Humboldt Park Diabetes Empowerment Center

Message from Magdalena Nava, Acting Director

In the arena of public health and community development, there may be no better example of theory wedded to practice than the Greater Humboldt Park Community Diabetes Empowerment Center (DEC). In part resource library, fitness center, cooking school, meeting house, and even refuge from inclement weather, the DEC grew out of a 2006 study by the Sinai Urban Health Institute which revealed that a staggering 21% of Puerto Ricans in the Humboldt Park area had been diagnosed with diabetes, a full three times higher than the 7% diabetes rate among all adults in Chicago and the United States. Furthermore, the diabetes mortality rate for Puerto Ricans in Humboldt Park was three times higher than the rate for the U.S.  For African Americans in Humboldt Park, the diabetes diagnosis rate was 14%, twice as high as the city at large. These statistics didn’t begin to account for undiagnosed cases, which may add up to thousands more throughout this community, which suffers the devastating and often preventable effects of the disease.

These data, howeveScreenshot 2016-03-29 09.01.52r, are no mere academic exercise. For the base of community groups and activists in Humboldt Park, it served as a call to action. Public health agencies would come to partner with social service providers to generate groundbreaking solutions, including free physical activity classes, nutrition workshops, and marketing campaigns. The centerpiece of these strategies was the dream of a bricks-and-mortar diabetes center situated on Division Street, the heart of Humboldt Park’s Paseo Boricua corridor.

Initially intended as a space where bilingual diabetes resource material could be made available on a walk-in basis, the Diabetes Empowerment Center (DEC) has grown into far more. Situated at one of Humboldt Park’s cornerstones – where Division Street meets California Avenue – the DEC occupies the ground floor of a Bickerdike affordable-housing development of more than 30 units. It bookends a block that houses several popular Puerto Rican restaurants and the Pedro Albizu Campos Alternative High School, which serves scores of students and their families each year. It sits on two highly frequented bus lines and those waiting for transportation often walk through the doors to escape the weather and access public health information. It is both an idea incubator and a job creator, providing needed economic resources to community health workers, fitness instructors, and office staff who would otherwise be struggling with job insecurity.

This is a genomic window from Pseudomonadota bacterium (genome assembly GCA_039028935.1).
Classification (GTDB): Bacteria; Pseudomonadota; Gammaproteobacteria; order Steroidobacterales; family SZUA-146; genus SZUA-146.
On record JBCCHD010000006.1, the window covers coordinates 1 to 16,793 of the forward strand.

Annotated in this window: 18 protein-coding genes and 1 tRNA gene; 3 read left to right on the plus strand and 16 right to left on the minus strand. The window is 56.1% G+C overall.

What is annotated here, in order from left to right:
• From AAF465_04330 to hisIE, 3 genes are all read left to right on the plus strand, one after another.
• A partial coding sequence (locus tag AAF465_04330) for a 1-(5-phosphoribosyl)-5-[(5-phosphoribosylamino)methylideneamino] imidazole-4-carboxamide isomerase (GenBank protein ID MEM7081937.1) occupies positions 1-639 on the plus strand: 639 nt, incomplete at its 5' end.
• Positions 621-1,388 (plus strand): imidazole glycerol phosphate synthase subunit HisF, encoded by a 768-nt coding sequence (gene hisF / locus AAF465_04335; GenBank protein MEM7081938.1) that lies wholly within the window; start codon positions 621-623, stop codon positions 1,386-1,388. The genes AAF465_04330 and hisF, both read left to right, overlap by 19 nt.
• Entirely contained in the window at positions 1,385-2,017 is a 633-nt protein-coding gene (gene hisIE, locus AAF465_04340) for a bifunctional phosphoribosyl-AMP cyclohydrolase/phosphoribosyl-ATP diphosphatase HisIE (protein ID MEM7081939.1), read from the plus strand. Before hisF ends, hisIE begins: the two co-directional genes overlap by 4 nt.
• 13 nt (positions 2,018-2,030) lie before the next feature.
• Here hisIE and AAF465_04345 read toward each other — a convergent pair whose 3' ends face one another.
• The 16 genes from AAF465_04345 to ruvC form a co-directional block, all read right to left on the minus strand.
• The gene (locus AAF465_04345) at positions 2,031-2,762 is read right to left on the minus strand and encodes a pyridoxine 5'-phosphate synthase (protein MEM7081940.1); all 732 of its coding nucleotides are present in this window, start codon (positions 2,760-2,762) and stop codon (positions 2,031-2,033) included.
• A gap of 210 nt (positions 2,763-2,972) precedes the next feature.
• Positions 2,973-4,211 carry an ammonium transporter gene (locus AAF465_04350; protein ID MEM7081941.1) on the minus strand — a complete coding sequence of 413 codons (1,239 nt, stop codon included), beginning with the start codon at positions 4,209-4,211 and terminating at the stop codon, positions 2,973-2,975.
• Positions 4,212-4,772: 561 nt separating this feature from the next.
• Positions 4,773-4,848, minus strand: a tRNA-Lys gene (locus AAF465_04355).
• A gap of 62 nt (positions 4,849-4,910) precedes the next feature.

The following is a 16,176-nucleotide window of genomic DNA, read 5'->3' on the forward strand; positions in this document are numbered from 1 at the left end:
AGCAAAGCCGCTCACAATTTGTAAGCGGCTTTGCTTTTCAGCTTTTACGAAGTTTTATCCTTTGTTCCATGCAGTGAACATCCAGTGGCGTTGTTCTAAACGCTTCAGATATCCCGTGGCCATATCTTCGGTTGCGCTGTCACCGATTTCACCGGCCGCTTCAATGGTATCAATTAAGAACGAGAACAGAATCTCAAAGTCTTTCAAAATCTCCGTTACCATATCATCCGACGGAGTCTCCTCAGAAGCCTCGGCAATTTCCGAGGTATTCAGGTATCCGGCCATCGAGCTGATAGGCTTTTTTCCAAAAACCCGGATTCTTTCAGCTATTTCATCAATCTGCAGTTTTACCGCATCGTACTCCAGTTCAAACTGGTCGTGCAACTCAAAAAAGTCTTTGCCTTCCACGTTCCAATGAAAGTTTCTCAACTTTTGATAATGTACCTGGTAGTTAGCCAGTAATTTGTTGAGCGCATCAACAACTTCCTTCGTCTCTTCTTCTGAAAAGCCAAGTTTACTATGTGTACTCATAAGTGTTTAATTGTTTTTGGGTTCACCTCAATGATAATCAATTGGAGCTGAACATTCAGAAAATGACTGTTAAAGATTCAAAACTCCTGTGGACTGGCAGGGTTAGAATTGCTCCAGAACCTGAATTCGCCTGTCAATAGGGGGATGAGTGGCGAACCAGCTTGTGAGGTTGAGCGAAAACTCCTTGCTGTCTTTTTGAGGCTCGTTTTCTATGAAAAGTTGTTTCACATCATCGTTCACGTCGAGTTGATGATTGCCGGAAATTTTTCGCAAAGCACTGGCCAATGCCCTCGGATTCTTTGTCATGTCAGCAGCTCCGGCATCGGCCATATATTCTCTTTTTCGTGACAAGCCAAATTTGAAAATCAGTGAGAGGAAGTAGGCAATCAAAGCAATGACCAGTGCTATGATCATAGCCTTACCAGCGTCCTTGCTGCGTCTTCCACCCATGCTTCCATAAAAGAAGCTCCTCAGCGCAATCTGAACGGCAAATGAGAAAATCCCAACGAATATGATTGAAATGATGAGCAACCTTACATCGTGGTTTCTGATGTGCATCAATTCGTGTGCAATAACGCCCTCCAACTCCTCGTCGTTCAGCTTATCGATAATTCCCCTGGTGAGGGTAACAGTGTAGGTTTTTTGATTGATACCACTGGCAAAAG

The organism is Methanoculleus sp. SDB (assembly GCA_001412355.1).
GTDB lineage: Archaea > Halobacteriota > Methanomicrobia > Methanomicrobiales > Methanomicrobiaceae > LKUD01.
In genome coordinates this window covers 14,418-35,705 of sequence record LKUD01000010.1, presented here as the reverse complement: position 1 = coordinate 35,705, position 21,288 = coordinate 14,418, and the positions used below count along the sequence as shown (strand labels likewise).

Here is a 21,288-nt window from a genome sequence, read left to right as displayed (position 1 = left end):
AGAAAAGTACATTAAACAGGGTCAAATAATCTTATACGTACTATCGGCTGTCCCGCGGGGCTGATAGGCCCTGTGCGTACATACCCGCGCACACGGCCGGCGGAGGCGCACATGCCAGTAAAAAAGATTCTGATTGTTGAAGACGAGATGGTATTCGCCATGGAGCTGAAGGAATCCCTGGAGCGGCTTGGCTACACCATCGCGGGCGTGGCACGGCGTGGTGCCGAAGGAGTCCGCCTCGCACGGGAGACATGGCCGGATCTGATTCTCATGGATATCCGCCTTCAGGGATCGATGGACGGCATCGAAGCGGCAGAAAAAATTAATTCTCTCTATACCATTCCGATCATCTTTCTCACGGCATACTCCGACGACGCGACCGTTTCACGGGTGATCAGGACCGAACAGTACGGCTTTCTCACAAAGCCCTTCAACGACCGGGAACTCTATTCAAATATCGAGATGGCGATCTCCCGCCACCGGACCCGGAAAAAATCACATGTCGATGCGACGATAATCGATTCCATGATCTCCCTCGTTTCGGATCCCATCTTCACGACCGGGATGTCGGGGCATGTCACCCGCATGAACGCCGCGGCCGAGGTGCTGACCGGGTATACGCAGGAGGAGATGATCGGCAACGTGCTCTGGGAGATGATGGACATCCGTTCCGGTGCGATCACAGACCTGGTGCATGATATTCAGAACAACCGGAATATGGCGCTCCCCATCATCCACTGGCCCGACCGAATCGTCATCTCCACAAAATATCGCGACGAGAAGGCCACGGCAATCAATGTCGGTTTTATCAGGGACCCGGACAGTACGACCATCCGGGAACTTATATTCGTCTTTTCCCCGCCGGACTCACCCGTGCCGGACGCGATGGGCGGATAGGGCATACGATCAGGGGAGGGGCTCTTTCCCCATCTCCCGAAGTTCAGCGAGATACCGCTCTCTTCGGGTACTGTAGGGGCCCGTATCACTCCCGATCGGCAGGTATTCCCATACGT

The Center is situated diagonally across from one of the key entry points to Humboldt Park itself, an expansive green space that draws Chicago residents by the thousands, all of which – at just a few paces – are within reach of the many services the DEC provides. The DEC hosts meetings of service providers, physical activity and nutrition classes, and high-profile events and press conferences – all at no cost to participants, whether they be elected officials, directors of City departments, academics, local residents with diabetes risk factors, or undocumented immigrants looking for referrals to medical homes and other resources.

The DEC has never allowed its four walls to become a boundary point, and in addition to serving as a drop-in center, it answers a charge to meet the community where it lives. Not only did the DEC send community health workers door-to-door for the Block by Block intervention, it also sets up outdoor tables throughout the community on a daily basis as weather allows, providing information to public-transit users and passersby as to the many services offered there. An abbreviated inventory of those programs and services appears below: